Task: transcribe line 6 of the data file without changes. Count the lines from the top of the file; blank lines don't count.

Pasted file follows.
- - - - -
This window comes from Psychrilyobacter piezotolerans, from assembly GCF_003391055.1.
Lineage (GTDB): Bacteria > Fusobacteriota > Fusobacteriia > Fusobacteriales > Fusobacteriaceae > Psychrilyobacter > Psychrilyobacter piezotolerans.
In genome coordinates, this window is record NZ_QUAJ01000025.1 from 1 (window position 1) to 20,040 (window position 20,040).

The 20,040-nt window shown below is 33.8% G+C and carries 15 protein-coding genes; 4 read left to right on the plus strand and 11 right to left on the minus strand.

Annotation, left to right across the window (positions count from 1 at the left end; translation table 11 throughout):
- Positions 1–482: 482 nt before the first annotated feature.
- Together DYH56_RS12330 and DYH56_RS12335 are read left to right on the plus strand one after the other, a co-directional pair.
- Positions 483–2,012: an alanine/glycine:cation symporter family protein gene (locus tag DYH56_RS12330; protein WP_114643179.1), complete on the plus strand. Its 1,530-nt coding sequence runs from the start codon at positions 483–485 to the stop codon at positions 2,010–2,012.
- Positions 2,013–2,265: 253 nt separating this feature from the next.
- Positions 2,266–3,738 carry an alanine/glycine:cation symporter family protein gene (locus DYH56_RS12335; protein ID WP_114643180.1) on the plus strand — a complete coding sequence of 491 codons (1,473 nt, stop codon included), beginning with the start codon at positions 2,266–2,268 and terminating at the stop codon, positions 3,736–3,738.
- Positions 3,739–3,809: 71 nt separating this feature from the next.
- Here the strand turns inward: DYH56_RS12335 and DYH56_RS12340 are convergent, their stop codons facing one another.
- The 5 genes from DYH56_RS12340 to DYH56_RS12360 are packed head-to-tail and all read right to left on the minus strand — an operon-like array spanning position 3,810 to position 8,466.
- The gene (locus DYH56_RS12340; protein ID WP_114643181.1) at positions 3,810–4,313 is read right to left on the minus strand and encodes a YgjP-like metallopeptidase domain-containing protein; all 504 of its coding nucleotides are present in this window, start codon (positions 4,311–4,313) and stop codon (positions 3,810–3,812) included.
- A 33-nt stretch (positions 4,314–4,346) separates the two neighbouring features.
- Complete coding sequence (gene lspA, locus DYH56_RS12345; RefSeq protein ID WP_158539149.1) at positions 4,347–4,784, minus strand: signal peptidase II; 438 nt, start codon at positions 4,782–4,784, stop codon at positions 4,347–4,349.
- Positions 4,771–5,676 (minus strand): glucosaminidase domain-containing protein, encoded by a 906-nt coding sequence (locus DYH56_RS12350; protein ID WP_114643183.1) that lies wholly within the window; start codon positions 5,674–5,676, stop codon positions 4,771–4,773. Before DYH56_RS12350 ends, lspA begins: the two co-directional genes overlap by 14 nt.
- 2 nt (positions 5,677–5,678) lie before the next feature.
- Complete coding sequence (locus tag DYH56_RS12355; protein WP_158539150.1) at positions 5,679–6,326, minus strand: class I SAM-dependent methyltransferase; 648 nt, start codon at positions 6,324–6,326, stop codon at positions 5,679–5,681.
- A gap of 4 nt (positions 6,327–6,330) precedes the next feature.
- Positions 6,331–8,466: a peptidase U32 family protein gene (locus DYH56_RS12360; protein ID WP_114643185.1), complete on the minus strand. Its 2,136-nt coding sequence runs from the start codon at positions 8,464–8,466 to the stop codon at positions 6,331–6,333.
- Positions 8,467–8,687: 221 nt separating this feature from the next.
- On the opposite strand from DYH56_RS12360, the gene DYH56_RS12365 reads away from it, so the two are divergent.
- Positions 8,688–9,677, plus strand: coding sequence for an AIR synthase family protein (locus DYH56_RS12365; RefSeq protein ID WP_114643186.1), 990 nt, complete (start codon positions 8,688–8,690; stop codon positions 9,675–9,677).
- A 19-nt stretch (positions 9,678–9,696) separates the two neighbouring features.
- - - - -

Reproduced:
- Positions 1–482: 482 nt before the first annotated feature.